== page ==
Return on investment (ROI) is always a concern in business. With more rapid feedback, and each new feature getting more of a spotlight because of the smaller batch of changes, such changes have a measurable effect on app version popularity.
6. Reduced need for large capital investments.
As with the MVP strategy, with continuous deployment, investors are never tapped for a huge outlay. It’s all small and incremental. This means more small companies can get in on the mobile and web app gravy train. Success still depends on quality design and coding, but smaller teams with tighter budgets have a greater chance to enter the game.
7. Increased possibility for parallel testing.
With closer to real-time feedback, as new features are released, development teams have greater freedom to do parallel, or A/B testing. This way, they can check to see which implementation of a feature end-users prefer. This affords the developers a finer level of testing and ultimately a far smarter steering of the product through its versions.
8. Takes the pressure off of developers by eliminating the dreaded “Release Day.”
There no longer is a big event known as “Release Day.” Development and release is done in small batches. With continuous deployment, you have a fully functioning application with each line of code that is committed. Automated testing takes a lot of the headache out of the process. Any development failures have a smaller impact on developer egos and ulcers.
The evolution of software development toward continuous deployment
We’ve come a long way from hand-coded, machine language patch boards and the tedious nature of assembly language. Higher level languages have taken some of the burden off of developers, allowing them to concentrate more and more on the idea of an app, rather than its nuts and bolts, or framework.
Continuous Integration allowed us to automate the build and initial testing phases of the development cycle. Continuous Delivery allowed us to automate everything else except the “deployment to production” aspect. And Continuous Deployment automated even that last detail.
Each stage of process improvement has enhanced the development cycle, bringing it closer and closer to a continuous (analog) flow.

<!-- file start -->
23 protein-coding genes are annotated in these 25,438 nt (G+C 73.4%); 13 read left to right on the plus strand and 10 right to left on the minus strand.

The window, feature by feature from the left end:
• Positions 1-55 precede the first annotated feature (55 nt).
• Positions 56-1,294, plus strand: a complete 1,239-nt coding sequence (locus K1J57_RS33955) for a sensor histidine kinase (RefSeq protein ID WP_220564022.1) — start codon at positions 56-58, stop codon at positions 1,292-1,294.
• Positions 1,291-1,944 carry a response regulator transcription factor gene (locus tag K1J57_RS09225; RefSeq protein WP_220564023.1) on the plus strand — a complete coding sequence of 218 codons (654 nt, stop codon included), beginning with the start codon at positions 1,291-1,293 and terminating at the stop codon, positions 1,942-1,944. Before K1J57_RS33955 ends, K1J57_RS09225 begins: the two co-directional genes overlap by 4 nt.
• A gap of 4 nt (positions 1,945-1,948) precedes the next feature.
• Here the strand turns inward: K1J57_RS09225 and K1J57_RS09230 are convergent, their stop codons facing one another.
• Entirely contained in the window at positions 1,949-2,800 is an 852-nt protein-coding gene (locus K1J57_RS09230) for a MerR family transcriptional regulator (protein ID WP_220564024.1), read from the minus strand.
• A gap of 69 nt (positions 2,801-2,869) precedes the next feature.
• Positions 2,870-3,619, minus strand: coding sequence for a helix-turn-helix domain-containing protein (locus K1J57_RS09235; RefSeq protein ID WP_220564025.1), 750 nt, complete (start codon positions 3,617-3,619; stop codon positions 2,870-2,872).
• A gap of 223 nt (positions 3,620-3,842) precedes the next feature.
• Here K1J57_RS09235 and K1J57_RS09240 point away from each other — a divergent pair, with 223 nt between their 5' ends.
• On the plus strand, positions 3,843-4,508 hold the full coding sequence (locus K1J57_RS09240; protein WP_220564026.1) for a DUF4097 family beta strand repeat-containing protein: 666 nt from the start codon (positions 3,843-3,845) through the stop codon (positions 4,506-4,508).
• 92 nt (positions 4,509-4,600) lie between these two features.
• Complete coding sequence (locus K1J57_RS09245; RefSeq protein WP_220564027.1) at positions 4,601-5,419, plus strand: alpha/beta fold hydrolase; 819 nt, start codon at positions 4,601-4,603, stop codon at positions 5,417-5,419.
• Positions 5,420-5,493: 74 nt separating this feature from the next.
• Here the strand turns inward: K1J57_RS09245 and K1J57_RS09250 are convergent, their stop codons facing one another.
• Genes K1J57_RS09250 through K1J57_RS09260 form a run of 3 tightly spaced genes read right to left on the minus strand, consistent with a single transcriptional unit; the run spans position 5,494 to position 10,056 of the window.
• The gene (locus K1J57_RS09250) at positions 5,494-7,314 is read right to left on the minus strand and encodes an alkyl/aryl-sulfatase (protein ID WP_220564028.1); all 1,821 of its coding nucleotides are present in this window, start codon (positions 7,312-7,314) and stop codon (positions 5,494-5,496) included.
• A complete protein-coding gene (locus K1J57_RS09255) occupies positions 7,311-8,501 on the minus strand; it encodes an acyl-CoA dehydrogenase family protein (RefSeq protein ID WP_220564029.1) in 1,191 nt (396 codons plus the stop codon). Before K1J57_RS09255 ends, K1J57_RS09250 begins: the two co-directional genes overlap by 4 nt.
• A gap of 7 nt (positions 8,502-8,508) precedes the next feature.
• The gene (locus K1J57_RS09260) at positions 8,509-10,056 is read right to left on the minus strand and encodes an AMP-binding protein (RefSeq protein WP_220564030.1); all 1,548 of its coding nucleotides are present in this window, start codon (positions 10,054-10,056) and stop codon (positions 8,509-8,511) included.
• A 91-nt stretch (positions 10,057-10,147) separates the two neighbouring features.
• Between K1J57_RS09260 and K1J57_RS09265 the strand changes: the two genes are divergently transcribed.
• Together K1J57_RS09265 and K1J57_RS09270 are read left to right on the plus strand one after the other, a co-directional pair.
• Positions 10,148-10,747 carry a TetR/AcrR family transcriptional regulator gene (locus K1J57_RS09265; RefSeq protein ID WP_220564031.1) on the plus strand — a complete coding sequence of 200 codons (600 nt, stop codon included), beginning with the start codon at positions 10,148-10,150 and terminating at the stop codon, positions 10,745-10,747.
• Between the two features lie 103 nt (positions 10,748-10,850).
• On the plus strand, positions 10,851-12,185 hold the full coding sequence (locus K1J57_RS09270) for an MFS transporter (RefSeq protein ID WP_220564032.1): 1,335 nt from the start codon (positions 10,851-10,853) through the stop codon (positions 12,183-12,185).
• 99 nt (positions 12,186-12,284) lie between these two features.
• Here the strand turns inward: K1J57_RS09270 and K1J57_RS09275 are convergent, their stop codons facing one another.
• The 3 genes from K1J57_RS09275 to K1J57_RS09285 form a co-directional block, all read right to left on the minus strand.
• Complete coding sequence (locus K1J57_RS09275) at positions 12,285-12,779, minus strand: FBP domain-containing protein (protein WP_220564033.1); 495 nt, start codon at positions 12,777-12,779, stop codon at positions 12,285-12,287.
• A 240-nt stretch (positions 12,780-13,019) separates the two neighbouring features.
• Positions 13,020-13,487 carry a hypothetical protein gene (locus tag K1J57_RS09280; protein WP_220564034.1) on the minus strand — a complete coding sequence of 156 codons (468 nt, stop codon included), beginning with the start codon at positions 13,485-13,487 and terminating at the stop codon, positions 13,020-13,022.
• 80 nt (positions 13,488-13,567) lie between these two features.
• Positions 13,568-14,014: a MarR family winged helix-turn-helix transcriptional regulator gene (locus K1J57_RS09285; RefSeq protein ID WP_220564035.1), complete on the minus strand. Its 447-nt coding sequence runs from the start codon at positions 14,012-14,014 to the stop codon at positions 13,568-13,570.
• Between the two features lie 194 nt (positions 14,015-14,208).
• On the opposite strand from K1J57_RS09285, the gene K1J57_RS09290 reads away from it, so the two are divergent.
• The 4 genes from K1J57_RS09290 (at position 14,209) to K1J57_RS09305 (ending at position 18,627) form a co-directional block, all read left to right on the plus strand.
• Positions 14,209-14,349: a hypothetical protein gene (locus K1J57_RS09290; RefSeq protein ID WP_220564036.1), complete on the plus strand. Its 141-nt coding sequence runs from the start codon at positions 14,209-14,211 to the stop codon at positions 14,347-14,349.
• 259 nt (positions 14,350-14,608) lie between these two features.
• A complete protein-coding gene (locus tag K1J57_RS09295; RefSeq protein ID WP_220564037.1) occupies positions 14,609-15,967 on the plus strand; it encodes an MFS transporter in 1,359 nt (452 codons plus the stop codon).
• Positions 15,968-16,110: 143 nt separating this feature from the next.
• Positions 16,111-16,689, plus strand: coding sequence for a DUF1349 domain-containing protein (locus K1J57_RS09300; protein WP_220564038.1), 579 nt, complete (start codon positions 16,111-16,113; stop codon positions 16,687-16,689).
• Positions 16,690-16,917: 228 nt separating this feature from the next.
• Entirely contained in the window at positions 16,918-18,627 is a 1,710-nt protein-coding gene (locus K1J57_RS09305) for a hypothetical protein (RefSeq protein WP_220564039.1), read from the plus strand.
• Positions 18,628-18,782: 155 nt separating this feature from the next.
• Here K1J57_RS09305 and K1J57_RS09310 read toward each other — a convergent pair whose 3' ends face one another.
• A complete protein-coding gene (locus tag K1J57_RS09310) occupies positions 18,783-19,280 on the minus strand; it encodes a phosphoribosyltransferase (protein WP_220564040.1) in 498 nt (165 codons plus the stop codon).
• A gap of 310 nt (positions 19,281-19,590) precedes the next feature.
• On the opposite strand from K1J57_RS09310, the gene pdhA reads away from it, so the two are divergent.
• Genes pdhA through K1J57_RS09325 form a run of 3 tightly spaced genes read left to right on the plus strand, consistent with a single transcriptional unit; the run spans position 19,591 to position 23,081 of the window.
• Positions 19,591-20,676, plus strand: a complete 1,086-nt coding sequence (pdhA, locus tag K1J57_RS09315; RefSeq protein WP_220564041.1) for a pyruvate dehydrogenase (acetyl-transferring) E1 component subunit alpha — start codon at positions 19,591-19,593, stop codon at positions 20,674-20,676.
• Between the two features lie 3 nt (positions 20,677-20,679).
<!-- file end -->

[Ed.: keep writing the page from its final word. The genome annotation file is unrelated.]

What’s beyond continuous deployment? There may be several next steps, but ultimately software development may be headed toward AI assist, where you merely tell an Artificially Intelligent module what you want to achieve and it will use the best language available for the task and produce the finished code, fully integrated, delivered and deployed. Beyond even that, we might see AI take care of the task description, following broad policies, rather than specific task requests.
Summary of Continuous Deployment benefits
- Smaller batches of changes are easier to produce.
- Smaller batches of changes are easier for end-users to discover and learn.
- Smaller batches means more rapid feedback.
- Like Minimum Viable Products (MVPs), smaller changes reduce the overall risk of version defection.
- Earlier ROI on each feature developed.
- Reduced need for large capital investments.
- Increased possibility for parallel testing.
- Takes the pressure off of developers by eliminating the dreaded “Release Day.”
Continuous deployment is the next, logical step in the art of software development — a step many have already taken up. There may be instances where a company cannot take that route because of regulatory or company policy restrictions. But beyond these constraints, the future of software creation seems clearly in support of continuous deployment.